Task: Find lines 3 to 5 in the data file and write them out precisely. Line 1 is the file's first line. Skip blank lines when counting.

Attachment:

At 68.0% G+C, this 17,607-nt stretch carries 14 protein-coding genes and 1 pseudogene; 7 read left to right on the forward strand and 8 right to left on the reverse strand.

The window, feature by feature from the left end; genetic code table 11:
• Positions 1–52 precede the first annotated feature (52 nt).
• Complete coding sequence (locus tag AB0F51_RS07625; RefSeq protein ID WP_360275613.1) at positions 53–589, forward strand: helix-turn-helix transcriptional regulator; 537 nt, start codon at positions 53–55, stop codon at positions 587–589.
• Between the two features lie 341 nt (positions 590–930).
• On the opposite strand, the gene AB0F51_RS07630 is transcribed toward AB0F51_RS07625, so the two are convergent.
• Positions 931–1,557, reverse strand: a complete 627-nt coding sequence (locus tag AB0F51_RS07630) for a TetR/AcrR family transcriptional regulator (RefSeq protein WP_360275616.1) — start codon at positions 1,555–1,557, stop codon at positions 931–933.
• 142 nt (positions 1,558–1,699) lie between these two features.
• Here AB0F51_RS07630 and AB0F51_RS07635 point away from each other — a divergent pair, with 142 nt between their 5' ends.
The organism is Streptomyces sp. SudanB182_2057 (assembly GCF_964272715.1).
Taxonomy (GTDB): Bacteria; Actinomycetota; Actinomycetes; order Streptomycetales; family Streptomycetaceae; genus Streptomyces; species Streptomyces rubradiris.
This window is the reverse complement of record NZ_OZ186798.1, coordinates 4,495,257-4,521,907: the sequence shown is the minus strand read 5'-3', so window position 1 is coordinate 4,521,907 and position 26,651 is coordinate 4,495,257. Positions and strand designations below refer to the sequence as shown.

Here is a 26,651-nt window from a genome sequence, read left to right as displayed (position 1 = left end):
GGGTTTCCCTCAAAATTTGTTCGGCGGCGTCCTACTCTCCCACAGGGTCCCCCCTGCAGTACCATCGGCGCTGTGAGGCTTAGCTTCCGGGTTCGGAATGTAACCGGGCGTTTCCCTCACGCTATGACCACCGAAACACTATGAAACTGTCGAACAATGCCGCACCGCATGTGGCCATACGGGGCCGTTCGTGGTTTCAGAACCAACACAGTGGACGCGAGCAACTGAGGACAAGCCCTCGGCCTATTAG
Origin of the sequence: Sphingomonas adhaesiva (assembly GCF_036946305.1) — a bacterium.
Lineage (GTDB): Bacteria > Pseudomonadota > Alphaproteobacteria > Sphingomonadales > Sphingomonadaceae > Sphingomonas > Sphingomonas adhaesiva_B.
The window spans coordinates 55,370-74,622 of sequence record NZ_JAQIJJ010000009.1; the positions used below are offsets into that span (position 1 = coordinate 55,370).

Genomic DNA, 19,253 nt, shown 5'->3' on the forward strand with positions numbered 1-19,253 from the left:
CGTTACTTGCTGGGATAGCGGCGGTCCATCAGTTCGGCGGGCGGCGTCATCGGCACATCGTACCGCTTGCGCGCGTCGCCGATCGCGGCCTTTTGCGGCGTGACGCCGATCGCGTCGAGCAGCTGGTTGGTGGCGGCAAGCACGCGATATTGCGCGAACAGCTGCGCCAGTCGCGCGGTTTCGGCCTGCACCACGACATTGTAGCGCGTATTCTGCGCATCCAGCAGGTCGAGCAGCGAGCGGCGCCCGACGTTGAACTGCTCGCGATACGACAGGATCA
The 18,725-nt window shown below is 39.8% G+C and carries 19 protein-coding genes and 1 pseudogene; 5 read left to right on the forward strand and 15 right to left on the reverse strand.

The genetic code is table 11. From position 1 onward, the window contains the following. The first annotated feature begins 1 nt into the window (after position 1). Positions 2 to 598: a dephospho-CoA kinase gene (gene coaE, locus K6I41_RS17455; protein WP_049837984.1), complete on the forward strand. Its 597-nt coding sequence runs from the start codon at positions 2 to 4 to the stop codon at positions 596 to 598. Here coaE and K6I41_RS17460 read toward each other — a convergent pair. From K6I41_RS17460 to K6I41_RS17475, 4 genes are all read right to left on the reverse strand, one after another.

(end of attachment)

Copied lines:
• Positions 1–52 precede the first annotated feature (52 nt).
• Complete coding sequence (locus tag AB0F51_RS07625; RefSeq protein ID WP_360275613.1) at positions 53–589, forward strand: helix-turn-helix transcriptional regulator; 537 nt, start codon at positions 53–55, stop codon at positions 587–589.
• Between the two features lie 341 nt (positions 590–930).